# What is known about the distribution of the errors in empirical approximation of a CDF?

Let $X_1,X_2,\ldots,X_n$ be i.i.d. random variables in $\mathbb{R}$ with common cumulative distribution function (CDF) $F(x)$. The empirical approximation to $F(x)$ is defined as follows:

$$\hat{F}_n(x)=\frac{1}{n}\sum_{i=1}^n\mathbf{1}_{\{X_i\leq x\}}(x)\tag{1}$$

where $\mathbf{1}_A(x)$ is an indicator function: unity when $x\in A$ and zero otherwise.

The Glivenko-Cantelli Theorem states that $\hat{F}_n(x)$ converges to $F(x)$ uniformly, that is, $\sup_{x\in\mathbb{R}}|\hat{F}_n(x)-F(x)|\rightarrow 0$ almost surely as $n\rightarrow\infty$. The Dvoretzky–Kiefer–Wolfowitz inequality quantifies the rate of convergence as follows: $P(\sup_{x\in\mathbb{R}}|\hat{F}_n(x)-F(x)|>\epsilon)\leq2e^{-2n\epsilon^2}$.

I am wondering if anything is known about the distributions of the errors in the empirical approximation of a CDF: that is, how is the random variable $\varepsilon_n(x)\equiv\hat{F}_n(x)-F(x)$ distributed? Is there perhaps asymptotic Gaussianity here, maybe for some classes of $F(x)$?

Here is the reason for my question: suppose I draw $nM$ random variables i.i.d. that have the common CDF $F(x)$ where $m=1,2,\ldots,M$, and compute $M$ empirical approximations as follows:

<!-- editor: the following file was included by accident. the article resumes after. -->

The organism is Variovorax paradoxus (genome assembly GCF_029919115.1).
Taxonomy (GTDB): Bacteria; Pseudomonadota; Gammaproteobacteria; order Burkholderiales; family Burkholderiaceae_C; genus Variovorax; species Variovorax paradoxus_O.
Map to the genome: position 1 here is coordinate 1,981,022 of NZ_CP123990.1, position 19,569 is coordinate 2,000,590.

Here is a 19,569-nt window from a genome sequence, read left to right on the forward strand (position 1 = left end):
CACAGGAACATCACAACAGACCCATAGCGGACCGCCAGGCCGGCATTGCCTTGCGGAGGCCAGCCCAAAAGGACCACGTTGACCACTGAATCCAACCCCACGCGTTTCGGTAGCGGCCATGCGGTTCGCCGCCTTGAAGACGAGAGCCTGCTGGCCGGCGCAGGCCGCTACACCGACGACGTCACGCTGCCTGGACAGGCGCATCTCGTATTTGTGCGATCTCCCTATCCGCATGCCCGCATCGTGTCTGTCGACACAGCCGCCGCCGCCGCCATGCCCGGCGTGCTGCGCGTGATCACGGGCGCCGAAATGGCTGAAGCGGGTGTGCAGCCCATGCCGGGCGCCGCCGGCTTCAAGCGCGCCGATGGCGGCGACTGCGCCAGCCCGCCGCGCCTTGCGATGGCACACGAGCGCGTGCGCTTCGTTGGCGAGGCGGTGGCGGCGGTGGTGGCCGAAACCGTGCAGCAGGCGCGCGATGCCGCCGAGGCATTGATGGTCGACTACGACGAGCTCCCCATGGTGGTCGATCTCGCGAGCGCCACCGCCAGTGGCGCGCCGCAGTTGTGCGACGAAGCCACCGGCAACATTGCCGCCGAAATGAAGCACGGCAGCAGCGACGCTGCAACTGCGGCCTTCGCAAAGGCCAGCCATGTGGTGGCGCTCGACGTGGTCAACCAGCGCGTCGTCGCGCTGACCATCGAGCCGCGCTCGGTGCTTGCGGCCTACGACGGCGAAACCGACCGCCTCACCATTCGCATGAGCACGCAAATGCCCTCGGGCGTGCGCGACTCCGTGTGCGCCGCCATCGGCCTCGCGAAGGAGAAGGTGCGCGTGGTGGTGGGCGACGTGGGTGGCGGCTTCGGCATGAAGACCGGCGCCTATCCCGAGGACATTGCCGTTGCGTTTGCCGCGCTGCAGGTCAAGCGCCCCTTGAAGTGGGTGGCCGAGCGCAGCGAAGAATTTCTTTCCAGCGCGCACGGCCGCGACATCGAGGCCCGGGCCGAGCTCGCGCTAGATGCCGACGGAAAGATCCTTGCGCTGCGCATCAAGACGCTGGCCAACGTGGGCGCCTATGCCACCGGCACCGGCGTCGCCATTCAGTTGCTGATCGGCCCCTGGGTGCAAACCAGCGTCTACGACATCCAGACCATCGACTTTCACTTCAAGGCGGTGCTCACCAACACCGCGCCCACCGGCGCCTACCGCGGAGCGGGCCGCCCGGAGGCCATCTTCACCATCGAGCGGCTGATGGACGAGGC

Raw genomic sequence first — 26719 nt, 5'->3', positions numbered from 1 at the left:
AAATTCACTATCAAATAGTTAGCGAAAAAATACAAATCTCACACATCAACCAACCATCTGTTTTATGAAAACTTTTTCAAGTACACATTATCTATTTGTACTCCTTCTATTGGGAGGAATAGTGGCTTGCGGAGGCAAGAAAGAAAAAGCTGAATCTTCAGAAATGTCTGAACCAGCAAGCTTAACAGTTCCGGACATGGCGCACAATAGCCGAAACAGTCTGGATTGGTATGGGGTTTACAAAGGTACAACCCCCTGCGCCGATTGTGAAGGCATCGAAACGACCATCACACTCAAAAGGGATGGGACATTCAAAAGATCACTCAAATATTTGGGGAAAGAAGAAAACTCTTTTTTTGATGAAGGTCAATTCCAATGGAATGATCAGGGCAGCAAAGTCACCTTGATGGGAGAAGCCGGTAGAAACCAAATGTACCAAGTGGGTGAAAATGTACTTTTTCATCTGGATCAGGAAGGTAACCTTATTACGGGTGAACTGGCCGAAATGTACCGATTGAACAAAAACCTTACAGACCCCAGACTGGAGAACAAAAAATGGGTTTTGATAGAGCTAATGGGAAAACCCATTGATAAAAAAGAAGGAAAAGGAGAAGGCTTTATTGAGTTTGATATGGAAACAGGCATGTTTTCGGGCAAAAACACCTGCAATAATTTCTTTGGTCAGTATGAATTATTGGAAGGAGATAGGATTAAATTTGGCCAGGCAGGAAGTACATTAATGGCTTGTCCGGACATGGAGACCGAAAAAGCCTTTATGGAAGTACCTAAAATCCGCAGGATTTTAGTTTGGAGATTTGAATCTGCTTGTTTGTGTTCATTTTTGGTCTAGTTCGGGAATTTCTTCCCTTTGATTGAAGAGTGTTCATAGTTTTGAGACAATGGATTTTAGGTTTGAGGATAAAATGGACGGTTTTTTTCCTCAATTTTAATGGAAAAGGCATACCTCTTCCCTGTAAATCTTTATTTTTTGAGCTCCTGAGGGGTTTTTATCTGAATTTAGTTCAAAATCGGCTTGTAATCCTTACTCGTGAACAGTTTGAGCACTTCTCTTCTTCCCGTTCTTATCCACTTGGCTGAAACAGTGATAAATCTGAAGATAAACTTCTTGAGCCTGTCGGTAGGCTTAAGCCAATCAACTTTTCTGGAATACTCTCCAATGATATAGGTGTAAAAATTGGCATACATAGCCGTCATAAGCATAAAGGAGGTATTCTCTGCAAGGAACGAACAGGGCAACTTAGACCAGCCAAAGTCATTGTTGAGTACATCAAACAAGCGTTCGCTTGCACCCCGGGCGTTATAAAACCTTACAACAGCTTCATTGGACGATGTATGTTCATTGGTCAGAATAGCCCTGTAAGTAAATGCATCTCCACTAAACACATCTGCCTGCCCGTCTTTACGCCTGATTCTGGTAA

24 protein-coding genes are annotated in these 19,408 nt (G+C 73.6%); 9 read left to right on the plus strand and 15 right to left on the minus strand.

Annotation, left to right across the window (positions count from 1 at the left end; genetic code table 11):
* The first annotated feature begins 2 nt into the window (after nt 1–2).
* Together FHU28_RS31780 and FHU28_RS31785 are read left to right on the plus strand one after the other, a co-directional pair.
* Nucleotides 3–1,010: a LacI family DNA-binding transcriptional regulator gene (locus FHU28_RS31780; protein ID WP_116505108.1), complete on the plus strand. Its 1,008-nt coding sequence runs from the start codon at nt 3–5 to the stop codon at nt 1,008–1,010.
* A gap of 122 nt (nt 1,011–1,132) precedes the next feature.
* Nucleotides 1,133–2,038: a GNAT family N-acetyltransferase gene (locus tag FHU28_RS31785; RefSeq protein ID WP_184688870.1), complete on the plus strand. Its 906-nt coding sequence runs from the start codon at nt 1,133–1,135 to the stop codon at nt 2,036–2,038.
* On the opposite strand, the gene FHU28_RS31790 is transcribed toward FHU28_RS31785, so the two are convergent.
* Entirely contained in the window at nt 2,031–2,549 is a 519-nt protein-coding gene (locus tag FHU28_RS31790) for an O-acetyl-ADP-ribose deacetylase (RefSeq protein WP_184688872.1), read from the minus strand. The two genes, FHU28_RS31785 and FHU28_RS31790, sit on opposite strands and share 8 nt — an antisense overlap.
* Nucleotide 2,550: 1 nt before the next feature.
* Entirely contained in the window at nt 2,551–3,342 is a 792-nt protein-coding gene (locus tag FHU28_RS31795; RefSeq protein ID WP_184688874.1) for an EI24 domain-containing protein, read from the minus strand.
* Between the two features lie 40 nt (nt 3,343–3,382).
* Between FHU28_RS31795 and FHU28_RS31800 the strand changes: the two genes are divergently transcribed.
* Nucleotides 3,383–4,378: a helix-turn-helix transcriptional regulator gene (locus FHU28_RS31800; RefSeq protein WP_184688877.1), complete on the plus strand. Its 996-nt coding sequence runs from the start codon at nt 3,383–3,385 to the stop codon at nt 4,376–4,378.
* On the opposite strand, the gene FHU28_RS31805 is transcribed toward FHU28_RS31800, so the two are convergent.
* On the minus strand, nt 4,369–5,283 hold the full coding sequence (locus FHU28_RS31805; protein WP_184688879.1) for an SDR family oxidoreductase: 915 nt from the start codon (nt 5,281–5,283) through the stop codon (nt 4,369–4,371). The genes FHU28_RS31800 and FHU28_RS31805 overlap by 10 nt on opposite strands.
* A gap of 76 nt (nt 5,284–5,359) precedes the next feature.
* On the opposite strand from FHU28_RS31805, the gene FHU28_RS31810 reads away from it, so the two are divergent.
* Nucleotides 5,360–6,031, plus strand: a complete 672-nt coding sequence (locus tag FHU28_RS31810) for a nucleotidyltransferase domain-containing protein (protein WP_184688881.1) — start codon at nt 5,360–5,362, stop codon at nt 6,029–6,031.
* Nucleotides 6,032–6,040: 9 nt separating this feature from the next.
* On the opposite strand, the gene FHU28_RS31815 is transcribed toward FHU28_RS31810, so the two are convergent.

$$\hat{F}_{n,m}(x)=\frac{1}{n}\sum_{i=n(m-1)+1}^{nm}\mathbf{1}_{\{X_i\leq x\}}(x)\tag{2}.$$

Now I need to approximate $F(x_0)$ for a given $x_0$. Which approach would yield a better estimate: the average $\frac{1}{M}\sum_{m=1}^M\hat{F}_{n,m}(x_0)$ over the approximations in (2), or using $nM$ samples in constructing the approximation in (1)? If it helps, the distribution that I am trying to approximate is a mixture of binomial random variables.

I believe your two empirical approximations are the same: aren't they both the total fraction of observations less than or equal to $x_0$?
As for the question of asymptotic normality, Donsker's Theorem gives the main result in this direction, namely that the processes $\sqrt{n}\left(\hat{F}_n(x)-F(x)\right)$ converge in an appropriate sense to the process $B(F(x))$, where $B$ is a standard Brownian bridge.
• Oh, right! Didn't think about approximations in (1) and (2) in that way. The reason for (2) was to estimate the variance of the approximation for $F(x_0)$. Thanks for the pointer to the Donsker's Theorem! I think the first sentence of the "History" section of the article is very relevant to what I am doing, however, I have a question about it that I will post separately (and will link to this question). Again, thanks! – Bullmoose Mar 24 '14 at 18:32